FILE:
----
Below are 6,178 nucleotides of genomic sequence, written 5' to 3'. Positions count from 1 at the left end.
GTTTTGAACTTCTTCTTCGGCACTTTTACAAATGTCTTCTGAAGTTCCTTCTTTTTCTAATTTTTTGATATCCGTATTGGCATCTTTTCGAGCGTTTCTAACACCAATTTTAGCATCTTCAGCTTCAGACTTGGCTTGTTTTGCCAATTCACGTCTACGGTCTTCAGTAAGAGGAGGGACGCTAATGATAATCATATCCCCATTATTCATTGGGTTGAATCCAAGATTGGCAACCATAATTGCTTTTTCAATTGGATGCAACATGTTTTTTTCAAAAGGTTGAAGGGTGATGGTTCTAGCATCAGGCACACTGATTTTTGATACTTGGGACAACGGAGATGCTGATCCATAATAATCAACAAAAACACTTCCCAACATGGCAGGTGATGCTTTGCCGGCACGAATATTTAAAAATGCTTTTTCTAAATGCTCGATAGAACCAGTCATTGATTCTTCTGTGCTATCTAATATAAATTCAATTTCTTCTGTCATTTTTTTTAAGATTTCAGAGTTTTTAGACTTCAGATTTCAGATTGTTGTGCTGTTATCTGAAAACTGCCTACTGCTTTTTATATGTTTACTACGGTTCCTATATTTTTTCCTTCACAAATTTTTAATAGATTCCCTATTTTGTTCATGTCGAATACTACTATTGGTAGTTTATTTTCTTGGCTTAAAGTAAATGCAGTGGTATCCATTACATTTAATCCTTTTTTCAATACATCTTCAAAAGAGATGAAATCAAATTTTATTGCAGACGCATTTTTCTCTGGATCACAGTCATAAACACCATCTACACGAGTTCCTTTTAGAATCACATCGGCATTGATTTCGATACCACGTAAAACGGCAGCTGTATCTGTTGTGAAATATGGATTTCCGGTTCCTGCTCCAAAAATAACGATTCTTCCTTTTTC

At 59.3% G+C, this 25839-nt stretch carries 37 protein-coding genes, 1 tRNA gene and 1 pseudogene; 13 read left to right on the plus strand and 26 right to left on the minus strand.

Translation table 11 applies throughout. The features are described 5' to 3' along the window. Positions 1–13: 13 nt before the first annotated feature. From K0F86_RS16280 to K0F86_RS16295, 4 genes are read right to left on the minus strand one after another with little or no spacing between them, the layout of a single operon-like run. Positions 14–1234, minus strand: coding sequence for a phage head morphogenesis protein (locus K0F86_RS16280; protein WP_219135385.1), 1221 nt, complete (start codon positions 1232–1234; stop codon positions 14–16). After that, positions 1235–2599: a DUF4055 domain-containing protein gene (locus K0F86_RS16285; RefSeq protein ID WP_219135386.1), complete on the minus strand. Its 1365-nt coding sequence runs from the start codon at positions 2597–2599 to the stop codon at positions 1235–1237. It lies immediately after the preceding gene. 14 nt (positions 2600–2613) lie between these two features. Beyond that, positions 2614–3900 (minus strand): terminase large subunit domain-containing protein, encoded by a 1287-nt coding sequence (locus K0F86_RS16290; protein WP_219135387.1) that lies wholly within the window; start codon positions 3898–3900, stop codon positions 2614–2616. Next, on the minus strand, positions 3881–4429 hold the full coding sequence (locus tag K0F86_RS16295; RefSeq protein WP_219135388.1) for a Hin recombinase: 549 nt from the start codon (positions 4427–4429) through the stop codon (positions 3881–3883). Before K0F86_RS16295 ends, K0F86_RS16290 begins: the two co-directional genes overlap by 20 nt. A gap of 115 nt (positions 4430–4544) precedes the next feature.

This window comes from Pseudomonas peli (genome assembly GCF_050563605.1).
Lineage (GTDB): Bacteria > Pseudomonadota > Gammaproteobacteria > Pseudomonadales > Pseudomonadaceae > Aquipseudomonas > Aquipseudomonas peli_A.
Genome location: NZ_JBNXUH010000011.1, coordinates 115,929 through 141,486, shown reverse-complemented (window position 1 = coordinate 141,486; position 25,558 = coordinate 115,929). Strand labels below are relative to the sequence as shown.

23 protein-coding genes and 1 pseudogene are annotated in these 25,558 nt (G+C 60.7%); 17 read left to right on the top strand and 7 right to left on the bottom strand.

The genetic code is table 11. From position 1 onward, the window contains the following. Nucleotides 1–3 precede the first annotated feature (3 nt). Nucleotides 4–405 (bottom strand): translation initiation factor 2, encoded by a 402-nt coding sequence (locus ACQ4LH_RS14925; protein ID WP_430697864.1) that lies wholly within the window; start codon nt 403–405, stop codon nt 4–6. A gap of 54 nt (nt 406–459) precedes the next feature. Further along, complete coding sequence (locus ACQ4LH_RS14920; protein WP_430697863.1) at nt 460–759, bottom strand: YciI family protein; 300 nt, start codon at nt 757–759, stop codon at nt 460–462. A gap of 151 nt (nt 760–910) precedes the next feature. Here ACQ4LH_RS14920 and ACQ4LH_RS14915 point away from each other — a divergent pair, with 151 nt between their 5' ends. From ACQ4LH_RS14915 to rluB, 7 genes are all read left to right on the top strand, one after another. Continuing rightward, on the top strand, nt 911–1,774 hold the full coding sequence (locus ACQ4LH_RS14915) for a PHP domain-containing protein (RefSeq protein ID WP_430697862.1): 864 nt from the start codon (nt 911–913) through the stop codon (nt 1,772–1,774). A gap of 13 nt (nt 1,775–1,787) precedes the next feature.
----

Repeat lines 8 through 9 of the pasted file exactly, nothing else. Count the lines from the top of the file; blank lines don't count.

23 protein-coding genes and 1 pseudogene are annotated in these 25,558 nt (G+C 60.7%); 17 read left to right on the top strand and 7 right to left on the bottom strand.

The genetic code is table 11. From position 1 onward, the window contains the following. Nucleotides 1–3 precede the first annotated feature (3 nt). Nucleotides 4–405 (bottom strand): translation initiation factor 2, encoded by a 402-nt coding sequence (locus ACQ4LH_RS14925; protein ID WP_430697864.1) that lies wholly within the window; start codon nt 403–405, stop codon nt 4–6. A gap of 54 nt (nt 406–459) precedes the next feature. Further along, complete coding sequence (locus ACQ4LH_RS14920; protein WP_430697863.1) at nt 460–759, bottom strand: YciI family protein; 300 nt, start codon at nt 757–759, stop codon at nt 460–462. A gap of 151 nt (nt 760–910) precedes the next feature. Here ACQ4LH_RS14920 and ACQ4LH_RS14915 point away from each other — a divergent pair, with 151 nt between their 5' ends. From ACQ4LH_RS14915 to rluB, 7 genes are all read left to right on the top strand, one after another. Continuing rightward, on the top strand, nt 911–1,774 hold the full coding sequence (locus ACQ4LH_RS14915) for a PHP domain-containing protein (RefSeq protein ID WP_430697862.1): 864 nt from the start codon (nt 911–913) through the stop codon (nt 1,772–1,774). A gap of 13 nt (nt 1,775–1,787) precedes the next feature.